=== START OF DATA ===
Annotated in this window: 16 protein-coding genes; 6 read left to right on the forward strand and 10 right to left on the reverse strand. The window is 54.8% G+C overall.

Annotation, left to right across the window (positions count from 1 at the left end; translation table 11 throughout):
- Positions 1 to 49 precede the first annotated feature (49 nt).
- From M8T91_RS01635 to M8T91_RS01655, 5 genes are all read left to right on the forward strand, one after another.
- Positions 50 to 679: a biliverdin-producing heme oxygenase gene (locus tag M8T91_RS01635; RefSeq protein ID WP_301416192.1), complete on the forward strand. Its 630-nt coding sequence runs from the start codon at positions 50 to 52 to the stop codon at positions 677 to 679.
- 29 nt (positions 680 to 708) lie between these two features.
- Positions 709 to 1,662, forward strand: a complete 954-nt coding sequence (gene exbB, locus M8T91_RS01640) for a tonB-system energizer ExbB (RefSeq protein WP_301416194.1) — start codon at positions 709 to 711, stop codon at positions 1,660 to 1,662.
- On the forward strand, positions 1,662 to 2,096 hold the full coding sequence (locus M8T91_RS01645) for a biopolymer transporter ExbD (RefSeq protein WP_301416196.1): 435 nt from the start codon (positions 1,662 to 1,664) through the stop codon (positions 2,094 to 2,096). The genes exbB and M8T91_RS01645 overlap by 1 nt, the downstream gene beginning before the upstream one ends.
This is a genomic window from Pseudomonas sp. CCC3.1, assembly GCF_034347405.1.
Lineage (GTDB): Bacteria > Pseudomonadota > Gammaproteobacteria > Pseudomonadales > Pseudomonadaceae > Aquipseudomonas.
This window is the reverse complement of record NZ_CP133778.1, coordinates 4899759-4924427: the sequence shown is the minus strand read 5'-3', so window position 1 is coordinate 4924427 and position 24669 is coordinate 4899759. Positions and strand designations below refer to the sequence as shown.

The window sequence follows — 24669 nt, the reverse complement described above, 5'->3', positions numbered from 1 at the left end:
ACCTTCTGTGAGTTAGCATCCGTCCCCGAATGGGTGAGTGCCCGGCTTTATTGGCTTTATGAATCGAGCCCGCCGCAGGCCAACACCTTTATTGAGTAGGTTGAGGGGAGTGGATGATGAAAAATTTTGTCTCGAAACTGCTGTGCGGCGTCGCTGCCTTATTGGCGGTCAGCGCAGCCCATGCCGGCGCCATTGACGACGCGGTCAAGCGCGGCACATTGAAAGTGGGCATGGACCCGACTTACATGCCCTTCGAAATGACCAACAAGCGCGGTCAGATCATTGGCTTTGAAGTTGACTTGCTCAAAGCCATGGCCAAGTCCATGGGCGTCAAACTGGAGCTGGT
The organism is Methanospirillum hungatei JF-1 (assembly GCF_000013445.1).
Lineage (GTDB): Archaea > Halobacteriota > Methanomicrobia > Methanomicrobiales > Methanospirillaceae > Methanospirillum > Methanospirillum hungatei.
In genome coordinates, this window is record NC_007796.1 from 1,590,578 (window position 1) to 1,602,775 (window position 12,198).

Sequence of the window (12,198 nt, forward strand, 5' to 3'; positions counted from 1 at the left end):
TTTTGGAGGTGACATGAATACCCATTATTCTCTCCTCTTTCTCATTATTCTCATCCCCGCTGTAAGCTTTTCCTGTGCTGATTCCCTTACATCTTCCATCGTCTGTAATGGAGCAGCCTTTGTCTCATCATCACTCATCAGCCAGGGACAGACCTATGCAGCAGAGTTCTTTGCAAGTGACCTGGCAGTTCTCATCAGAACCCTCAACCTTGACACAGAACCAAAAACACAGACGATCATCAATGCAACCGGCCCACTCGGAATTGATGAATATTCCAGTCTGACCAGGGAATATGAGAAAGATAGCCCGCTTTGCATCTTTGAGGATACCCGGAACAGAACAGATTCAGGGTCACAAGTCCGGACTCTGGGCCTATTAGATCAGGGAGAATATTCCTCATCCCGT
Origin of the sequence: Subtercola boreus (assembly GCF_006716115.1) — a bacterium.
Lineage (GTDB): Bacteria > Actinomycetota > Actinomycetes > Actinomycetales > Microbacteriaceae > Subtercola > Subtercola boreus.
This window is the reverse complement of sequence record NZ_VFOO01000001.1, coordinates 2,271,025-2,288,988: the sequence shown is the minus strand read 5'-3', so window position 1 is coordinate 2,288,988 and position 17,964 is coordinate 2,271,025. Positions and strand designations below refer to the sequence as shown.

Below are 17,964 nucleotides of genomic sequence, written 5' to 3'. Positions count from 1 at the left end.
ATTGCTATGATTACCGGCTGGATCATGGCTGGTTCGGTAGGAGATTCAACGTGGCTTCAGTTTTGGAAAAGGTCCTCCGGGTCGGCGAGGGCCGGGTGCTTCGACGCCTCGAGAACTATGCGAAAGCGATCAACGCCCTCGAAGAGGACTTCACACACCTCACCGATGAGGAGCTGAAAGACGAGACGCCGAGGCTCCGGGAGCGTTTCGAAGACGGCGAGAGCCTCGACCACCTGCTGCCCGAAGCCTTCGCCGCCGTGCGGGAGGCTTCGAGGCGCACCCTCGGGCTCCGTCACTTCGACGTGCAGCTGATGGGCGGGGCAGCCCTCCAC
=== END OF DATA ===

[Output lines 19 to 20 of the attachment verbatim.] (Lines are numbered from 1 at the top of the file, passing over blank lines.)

Origin of the sequence: Subtercola boreus (assembly GCF_006716115.1) — a bacterium.
Lineage (GTDB): Bacteria > Actinomycetota > Actinomycetes > Actinomycetales > Microbacteriaceae > Subtercola > Subtercola boreus.